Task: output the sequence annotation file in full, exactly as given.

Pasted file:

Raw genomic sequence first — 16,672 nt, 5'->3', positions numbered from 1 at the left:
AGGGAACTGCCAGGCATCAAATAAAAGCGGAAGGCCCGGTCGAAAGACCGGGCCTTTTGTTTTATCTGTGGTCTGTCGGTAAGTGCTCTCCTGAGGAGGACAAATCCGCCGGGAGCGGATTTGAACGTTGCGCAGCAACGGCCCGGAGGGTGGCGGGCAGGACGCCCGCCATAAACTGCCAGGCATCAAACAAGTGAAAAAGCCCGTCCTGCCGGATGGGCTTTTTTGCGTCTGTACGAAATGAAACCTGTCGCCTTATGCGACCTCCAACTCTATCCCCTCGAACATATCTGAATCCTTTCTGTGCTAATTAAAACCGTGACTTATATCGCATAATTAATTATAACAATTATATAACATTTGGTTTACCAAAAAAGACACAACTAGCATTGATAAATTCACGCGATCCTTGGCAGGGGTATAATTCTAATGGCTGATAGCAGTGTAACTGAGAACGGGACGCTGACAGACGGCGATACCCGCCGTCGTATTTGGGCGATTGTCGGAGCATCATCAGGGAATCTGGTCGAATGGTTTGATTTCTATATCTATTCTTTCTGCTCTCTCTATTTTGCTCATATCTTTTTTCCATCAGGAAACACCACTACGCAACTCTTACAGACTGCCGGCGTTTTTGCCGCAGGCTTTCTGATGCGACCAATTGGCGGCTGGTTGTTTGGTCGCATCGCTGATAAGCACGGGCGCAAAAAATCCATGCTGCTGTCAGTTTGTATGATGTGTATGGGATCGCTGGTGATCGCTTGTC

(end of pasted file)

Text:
Raw genomic sequence first — 16,672 nt, 5'->3', positions numbered from 1 at the left:
AGGGAACTGCCAGGCATCAAATAAAAGCGGAAGGCCCGGTCGAAAGACCGGGCCTTTTGTTTTATCTGTGGTCTGTCGGTAAGTGCTCTCCTGAGGAGGACAAATCCGCCGGGAGCGGATTTGAACGTTGCGCAGCAACGGCCCGGAGGGTGGCGGGCAGGACGCCCGCCATAAACTGCCAGGCATCAAACAAGTGAAAAAGCCCGTCCTGCCGGATGGGCTTTTTTGCGTCTGTACGAAATGAAACCTGTCGCCTTATGCGACCTCCAACTCTATCCCCTCGAACATATCTGAATCCTTTCTGTGCTAATTAAAACCGTGACTTATATCGCATAATTAATTATAACAATTATATAACATTTGGTTTACCAAAAAAGACACAACTAGCATTGATAAATTCACGCGATCCTTGGCAGGGGTATAATTCTAATGGCTGATAGCAGTGTAACTGAGAACGGGACGCTGACAGACGGCGATACCCGCCGTCGTATTTGGGCGATTGTCGGAGCATCATCAGGGAATCTGGTCGAATGGTTTGATTTCTATATCTATTCTTTCTGCTCTCTCTATTTTGCTCATATCTTTTTTCCATCAGGAAACACCACTACGCAACTCTTACAGACTGCCGGCGTTTTTGCCGCAGGCTTTCTGATGCGACCAATTGGCGGCTGGTTGTTTGGTCGCATCGCTGATAAGCACGGGCGCAAAAAATCCATGCTGCTGTCAGTTTGTATGATGTGTATGGGATCGCTGGTGATCGCTTGTC